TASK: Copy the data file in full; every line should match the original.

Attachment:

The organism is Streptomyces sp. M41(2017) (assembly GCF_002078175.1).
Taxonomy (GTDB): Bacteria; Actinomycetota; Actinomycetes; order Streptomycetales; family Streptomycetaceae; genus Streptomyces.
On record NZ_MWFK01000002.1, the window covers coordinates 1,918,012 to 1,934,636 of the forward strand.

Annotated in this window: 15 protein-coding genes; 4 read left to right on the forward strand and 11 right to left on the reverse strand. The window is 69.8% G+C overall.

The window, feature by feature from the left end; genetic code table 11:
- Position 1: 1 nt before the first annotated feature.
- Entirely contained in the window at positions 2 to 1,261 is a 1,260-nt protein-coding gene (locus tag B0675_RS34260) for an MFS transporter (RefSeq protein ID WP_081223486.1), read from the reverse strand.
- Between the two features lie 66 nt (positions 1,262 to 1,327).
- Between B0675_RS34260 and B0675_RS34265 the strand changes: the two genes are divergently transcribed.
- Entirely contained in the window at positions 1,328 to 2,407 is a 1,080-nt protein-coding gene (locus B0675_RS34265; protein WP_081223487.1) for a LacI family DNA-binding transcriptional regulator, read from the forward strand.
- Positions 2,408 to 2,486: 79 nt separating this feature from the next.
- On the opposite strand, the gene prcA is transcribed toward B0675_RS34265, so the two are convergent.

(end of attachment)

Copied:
The organism is Streptomyces sp. M41(2017) (assembly GCF_002078175.1).
Taxonomy (GTDB): Bacteria; Actinomycetota; Actinomycetes; order Streptomycetales; family Streptomycetaceae; genus Streptomyces.
On record NZ_MWFK01000002.1, the window covers coordinates 1,918,012 to 1,934,636 of the forward strand.

Annotated in this window: 15 protein-coding genes; 4 read left to right on the forward strand and 11 right to left on the reverse strand. The window is 69.8% G+C overall.

The window, feature by feature from the left end; genetic code table 11:
- Position 1: 1 nt before the first annotated feature.
- Entirely contained in the window at positions 2 to 1,261 is a 1,260-nt protein-coding gene (locus tag B0675_RS34260) for an MFS transporter (RefSeq protein ID WP_081223486.1), read from the reverse strand.
- Between the two features lie 66 nt (positions 1,262 to 1,327).
- Between B0675_RS34260 and B0675_RS34265 the strand changes: the two genes are divergently transcribed.
- Entirely contained in the window at positions 1,328 to 2,407 is a 1,080-nt protein-coding gene (locus B0675_RS34265; protein WP_081223487.1) for a LacI family DNA-binding transcriptional regulator, read from the forward strand.
- Positions 2,408 to 2,486: 79 nt separating this feature from the next.
- On the opposite strand, the gene prcA is transcribed toward B0675_RS34265, so the two are convergent.